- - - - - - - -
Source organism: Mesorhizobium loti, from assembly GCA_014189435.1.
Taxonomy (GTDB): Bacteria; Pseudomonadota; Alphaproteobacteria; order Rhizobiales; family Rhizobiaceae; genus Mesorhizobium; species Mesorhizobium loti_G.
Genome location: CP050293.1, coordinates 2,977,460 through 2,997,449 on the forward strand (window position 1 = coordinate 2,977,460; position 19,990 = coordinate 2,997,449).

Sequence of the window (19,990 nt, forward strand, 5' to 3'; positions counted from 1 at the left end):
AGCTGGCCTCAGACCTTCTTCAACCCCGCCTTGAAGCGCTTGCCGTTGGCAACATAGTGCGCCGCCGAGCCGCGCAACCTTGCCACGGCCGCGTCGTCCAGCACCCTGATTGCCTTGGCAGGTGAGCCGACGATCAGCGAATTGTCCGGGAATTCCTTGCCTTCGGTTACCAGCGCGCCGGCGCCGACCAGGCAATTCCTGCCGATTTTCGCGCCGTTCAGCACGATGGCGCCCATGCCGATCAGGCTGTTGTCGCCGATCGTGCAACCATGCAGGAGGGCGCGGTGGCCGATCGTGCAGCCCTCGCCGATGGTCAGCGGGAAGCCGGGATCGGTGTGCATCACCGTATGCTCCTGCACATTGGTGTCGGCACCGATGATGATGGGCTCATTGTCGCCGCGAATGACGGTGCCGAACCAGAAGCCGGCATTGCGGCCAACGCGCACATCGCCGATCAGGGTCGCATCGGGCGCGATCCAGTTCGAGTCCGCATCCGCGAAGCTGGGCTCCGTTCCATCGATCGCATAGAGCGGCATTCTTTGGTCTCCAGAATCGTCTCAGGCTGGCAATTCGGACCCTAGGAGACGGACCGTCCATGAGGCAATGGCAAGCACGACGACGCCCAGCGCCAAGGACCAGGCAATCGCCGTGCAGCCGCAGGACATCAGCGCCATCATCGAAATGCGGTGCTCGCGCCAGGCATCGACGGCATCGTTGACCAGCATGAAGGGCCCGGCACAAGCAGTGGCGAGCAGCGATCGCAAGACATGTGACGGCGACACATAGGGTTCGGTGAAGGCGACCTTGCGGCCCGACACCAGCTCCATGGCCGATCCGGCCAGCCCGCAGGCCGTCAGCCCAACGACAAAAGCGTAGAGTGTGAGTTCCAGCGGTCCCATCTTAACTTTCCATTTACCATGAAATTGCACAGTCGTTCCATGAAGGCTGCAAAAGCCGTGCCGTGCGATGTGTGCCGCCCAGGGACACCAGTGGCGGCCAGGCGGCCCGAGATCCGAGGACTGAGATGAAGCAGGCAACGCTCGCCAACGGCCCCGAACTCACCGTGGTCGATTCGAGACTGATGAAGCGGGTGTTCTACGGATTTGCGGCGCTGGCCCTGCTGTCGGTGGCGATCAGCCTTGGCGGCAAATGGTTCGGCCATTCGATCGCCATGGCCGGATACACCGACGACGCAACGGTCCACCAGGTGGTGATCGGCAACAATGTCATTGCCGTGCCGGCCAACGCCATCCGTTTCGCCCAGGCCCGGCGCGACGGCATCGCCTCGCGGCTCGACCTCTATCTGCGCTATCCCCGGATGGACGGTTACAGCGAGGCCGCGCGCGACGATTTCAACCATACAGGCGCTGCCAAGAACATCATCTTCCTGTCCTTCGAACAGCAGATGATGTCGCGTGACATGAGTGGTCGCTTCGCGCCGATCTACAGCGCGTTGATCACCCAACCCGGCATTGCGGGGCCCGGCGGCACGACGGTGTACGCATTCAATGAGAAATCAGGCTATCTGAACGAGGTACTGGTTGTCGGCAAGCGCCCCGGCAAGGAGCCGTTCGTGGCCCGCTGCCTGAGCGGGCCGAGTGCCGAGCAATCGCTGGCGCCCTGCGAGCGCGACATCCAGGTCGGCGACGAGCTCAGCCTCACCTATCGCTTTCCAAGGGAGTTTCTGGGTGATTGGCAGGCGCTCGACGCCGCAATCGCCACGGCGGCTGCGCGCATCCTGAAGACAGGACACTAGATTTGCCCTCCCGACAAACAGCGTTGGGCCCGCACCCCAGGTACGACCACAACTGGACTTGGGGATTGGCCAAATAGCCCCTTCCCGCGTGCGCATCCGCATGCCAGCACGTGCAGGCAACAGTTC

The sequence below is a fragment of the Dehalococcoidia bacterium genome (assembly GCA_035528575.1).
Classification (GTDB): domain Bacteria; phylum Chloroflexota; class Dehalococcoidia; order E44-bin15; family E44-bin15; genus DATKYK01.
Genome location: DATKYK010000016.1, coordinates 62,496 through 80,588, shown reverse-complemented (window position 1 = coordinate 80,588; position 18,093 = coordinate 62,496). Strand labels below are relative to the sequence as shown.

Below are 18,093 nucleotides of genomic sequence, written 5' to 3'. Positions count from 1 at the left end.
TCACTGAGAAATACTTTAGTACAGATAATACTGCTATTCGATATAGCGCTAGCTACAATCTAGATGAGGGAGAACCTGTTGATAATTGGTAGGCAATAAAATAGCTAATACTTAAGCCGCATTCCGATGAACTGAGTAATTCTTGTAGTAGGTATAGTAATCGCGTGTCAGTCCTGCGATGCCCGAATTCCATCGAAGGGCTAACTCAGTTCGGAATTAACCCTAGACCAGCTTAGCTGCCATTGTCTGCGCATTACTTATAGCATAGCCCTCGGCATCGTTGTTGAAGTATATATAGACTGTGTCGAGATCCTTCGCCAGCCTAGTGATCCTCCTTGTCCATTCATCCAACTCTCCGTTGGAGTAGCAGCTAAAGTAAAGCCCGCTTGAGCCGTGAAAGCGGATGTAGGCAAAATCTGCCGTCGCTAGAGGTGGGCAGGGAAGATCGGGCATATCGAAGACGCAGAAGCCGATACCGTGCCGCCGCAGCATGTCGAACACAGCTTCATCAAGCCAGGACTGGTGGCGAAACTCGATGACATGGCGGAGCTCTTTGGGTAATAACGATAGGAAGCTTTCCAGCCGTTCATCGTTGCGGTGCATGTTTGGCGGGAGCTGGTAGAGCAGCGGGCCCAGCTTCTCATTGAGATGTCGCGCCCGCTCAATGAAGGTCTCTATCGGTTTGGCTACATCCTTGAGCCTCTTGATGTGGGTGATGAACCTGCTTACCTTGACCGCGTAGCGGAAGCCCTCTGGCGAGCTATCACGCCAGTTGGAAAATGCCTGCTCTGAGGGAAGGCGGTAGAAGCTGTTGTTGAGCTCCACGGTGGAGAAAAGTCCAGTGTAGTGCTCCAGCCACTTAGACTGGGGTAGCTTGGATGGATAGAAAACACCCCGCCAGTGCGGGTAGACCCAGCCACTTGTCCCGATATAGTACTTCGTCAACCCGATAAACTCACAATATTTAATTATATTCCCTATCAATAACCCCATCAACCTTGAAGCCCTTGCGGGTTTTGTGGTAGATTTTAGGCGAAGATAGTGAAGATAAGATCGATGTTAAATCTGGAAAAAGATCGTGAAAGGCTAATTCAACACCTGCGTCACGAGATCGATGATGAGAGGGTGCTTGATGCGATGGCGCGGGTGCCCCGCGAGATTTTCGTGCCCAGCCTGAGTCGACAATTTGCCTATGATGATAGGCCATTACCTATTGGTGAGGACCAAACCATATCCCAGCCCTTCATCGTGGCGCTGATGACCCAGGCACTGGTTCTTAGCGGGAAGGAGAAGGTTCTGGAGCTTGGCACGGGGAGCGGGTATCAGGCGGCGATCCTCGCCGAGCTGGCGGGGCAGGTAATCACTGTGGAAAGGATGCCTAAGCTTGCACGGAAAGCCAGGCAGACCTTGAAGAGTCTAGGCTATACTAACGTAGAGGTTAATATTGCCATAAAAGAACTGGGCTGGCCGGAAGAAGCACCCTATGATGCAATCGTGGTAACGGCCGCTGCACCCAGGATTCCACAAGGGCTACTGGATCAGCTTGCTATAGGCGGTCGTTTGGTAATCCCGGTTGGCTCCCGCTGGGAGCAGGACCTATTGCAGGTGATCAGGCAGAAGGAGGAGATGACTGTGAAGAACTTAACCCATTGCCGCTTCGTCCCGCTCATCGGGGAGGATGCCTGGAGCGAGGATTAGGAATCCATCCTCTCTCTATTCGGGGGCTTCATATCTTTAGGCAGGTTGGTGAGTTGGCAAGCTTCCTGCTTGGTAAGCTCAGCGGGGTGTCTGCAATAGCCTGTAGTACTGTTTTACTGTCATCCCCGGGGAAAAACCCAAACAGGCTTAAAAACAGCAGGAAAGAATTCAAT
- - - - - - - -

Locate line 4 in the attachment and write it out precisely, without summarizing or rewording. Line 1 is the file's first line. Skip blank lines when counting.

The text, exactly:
Sequence of the window (19,990 nt, forward strand, 5' to 3'; positions counted from 1 at the left end):